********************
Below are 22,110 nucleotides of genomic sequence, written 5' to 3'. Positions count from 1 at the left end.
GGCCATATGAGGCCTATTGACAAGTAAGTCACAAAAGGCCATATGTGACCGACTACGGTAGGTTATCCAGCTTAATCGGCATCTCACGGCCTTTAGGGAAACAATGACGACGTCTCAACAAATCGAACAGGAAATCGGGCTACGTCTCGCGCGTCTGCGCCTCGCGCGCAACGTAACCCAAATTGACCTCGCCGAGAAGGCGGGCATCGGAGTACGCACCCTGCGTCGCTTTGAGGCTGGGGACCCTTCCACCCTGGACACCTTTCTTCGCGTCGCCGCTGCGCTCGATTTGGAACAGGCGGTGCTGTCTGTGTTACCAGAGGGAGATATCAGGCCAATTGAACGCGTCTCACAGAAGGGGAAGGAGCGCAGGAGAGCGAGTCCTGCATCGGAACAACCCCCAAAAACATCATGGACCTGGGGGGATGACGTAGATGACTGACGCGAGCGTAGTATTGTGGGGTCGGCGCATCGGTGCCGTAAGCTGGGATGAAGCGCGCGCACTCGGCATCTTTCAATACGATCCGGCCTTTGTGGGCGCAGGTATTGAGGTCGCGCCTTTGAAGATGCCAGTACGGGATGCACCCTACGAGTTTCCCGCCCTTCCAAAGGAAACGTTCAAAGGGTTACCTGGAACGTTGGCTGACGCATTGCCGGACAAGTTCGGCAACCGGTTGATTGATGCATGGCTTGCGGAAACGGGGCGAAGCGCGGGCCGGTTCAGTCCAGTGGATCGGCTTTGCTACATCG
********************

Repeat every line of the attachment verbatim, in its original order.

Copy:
Below are 22,110 nucleotides of genomic sequence, written 5' to 3'. Positions count from 1 at the left end.
GGCCATATGAGGCCTATTGACAAGTAAGTCACAAAAGGCCATATGTGACCGACTACGGTAGGTTATCCAGCTTAATCGGCATCTCACGGCCTTTAGGGAAACAATGACGACGTCTCAACAAATCGAACAGGAAATCGGGCTACGTCTCGCGCGTCTGCGCCTCGCGCGCAACGTAACCCAAATTGACCTCGCCGAGAAGGCGGGCATCGGAGTACGCACCCTGCGTCGCTTTGAGGCTGGGGACCCTTCCACCCTGGACACCTTTCTTCGCGTCGCCGCTGCGCTCGATTTGGAACAGGCGGTGCTGTCTGTGTTACCAGAGGGAGATATCAGGCCAATTGAACGCGTCTCACAGAAGGGGAAGGAGCGCAGGAGAGCGAGTCCTGCATCGGAACAACCCCCAAAAACATCATGGACCTGGGGGGATGACGTAGATGACTGACGCGAGCGTAGTATTGTGGGGTCGGCGCATCGGTGCCGTAAGCTGGGATGAAGCGCGCGCACTCGGCATCTTTCAATACGATCCGGCCTTTGTGGGCGCAGGTATTGAGGTCGCGCCTTTGAAGATGCCAGTACGGGATGCACCCTACGAGTTTCCCGCCCTTCCAAAGGAAACGTTCAAAGGGTTACCTGGAACGTTGGCTGACGCATTGCCGGACAAGTTCGGCAACCGGTTGATTGATGCATGGCTTGCGGAAACGGGGCGAAGCGCGGGCCGGTTCAGTCCAGTGGATCGGCTTTGCTACATCG